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TREES // A TRIBUTE FLORIDA'S ARBOR DAY JAN. 19, 1996

Once I interviewed an arborist who swore to me, completely straight-faced, that trees are intelligent beings. You can feel their wisdom when you stand under them, he said.

Another time, I interviewed an author who said his next novel would be about a tree _ an old tree that had been alive, say, 100 years. Just think what that tree would have witnessed in its time, he said.

Trees fascinate many of us.

Consider a life form that stands anchored to one place throughout its life cycle. Silent, enduring. Season after season, year after year. There's a certain nobility there that we can't help but admire.

Today's Garden page is devoted to trees, in honor of Florida Arbor Day, the third Friday of January. The rest of the country observes Arbor Day in the spring, but in Florida we celebrate trees much earlier. January is a good time to plant a tree here _ or just to ruminate on the many ways they enhance our landscapes and our lives.

JEANNE MALMGREN, Times Garden Editor

Five reasons to plant a tree

1. Trees add color, texture, height and interesting shape to your yard. Have an ugly view you want to screen out? A tree can camouflage it.

2. Trees help combat noise and air pollution. One tree can remove up to 26 pounds of the carbon dioxide from the air every year, while trapping dust and dirt particles and returning oxygen.

3. Trees can help reduce your summer power bills, through shading and evaporation from leaves. On a hot day, one large tree may transpire several hundred gallons of water, equal to the cooling value of several room air conditioners.

4. Trees provide wildlife shelter, attracting birds and small mammals to your yard.

5. Trees can improve your property value, increasing the appraisal on your home from 5 to 20 percent.

Tree-planting tips

Dig a hole twice as wide as the container your tree is in, and a little deeper.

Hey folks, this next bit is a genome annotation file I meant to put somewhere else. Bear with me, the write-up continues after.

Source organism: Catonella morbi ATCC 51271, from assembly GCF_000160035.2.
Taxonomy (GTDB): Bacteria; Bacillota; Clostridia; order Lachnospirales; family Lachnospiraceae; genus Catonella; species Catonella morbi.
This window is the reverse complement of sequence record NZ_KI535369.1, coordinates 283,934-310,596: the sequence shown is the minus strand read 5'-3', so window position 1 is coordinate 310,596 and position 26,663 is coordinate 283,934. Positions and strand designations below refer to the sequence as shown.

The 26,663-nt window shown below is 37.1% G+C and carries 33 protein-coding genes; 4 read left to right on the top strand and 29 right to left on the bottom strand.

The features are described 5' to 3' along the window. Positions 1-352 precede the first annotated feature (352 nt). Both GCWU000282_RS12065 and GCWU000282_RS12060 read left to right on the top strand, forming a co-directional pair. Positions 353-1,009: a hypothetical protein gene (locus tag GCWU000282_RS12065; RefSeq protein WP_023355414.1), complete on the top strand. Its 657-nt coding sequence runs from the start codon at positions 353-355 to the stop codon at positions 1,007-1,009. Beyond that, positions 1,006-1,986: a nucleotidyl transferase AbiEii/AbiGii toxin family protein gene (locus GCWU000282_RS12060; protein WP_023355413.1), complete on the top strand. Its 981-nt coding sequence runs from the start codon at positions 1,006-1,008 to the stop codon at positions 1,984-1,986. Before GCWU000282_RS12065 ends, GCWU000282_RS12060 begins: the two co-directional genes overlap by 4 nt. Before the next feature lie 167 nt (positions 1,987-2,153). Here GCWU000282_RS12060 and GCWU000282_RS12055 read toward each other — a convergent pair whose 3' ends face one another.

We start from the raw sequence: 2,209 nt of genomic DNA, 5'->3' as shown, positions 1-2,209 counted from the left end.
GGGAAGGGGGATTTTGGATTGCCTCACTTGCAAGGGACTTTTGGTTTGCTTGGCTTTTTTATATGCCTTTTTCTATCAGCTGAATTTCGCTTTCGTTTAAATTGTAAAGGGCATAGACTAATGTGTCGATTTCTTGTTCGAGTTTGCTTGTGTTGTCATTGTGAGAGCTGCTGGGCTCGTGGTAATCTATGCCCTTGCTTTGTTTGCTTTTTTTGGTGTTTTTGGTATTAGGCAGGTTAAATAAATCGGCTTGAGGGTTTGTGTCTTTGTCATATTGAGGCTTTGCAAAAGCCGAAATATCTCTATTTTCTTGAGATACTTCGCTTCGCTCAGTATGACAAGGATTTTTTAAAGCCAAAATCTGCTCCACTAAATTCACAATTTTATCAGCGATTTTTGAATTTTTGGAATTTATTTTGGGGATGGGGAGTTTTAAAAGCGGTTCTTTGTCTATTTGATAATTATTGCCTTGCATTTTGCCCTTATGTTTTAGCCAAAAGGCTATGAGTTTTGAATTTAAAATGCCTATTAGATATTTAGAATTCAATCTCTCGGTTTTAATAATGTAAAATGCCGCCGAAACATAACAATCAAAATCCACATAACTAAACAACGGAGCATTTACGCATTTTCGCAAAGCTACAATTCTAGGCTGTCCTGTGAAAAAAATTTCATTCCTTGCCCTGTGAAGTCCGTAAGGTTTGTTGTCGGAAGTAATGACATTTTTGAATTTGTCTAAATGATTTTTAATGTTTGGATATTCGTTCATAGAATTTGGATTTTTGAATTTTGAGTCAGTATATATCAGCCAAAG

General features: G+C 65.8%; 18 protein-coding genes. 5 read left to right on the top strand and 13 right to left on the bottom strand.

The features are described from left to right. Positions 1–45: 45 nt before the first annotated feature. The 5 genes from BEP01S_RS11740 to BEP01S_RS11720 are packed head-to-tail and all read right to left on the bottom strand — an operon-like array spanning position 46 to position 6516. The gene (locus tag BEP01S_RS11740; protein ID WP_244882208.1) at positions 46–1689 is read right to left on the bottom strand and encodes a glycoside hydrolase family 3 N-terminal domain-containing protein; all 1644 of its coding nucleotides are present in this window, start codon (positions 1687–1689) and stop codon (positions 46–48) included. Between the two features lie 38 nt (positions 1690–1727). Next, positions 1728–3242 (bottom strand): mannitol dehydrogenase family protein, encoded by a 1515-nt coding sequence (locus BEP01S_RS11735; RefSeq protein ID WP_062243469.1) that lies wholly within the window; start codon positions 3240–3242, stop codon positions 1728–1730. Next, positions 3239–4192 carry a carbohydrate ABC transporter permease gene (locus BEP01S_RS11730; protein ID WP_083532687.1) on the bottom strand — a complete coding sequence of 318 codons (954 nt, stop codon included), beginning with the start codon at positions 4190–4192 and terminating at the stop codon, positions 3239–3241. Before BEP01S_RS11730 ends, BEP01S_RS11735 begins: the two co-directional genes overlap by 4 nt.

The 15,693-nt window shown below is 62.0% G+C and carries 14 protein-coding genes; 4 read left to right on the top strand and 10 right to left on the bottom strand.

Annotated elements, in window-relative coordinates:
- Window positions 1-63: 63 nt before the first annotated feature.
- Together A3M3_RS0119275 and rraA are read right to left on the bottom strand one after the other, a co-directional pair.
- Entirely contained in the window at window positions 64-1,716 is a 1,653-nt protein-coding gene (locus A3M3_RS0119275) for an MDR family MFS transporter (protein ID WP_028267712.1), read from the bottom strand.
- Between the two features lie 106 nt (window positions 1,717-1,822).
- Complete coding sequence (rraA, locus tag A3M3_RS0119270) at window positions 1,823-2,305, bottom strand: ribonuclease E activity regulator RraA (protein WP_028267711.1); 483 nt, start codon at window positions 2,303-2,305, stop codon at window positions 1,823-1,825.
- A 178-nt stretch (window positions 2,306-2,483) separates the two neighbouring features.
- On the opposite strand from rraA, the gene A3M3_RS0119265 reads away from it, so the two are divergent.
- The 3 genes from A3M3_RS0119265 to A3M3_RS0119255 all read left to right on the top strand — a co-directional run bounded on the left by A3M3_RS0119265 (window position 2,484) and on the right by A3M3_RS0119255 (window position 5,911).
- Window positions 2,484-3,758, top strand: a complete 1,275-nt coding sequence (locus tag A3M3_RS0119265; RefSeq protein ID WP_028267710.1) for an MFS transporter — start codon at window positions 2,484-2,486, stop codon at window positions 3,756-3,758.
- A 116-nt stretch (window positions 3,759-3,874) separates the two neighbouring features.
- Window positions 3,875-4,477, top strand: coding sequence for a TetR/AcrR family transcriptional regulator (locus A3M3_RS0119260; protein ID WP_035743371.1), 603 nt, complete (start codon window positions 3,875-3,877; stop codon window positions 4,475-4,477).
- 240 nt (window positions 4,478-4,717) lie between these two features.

Mix the soil you dug out of the hole with an organic amendment, such as peat or compost. The ratio should be two-thirds soil, one-third organics.

Backfill the bottom of the hole with amended soil.

Remove any non-degradable material used to wrap the root ball, such as nylon strapping or wire mesh. Then set the tree in the hole so that the top of the root ball is level with the soil surface. If it's too low, remove the tree and add more soil to the hole.

Fill in around the tree's root ball with amended soil. Stop every few shovelfuls add water with a hose and tamp down the soil to push out any air pockets. (This is the part where you'll get muddy!)

Once you've filled the hole and done a final soil-tamping, lay mulch in a 3-foot circle around the tree. The mulch layer should be about 3 inches thick. You can use pine needles, shredded leaves, bark chips or any organic material. Make sure the mulch doesn't touch the tree trunk; rake it out about an inch.

Form any remaining soil into a berm around the tree, just outside the mulch circle. That will form a basin that helps the tree retain water.

If the tree is young or slender, it will need support. Drive two wooden stakes into the ground just outside the berm and run two lengths of strong wire through pieces of rubber hose. The wire is attached to the stakes and then wrapped around the tree trunk at a level about two-thirds the height of the tree. The hose sections protect the trunk from being damaged by the wire. If you prefer, use degradable fiber rope instead of wire.

Keep the tree well watered the first six weeks after planting.

Fertilize about one month after planting.

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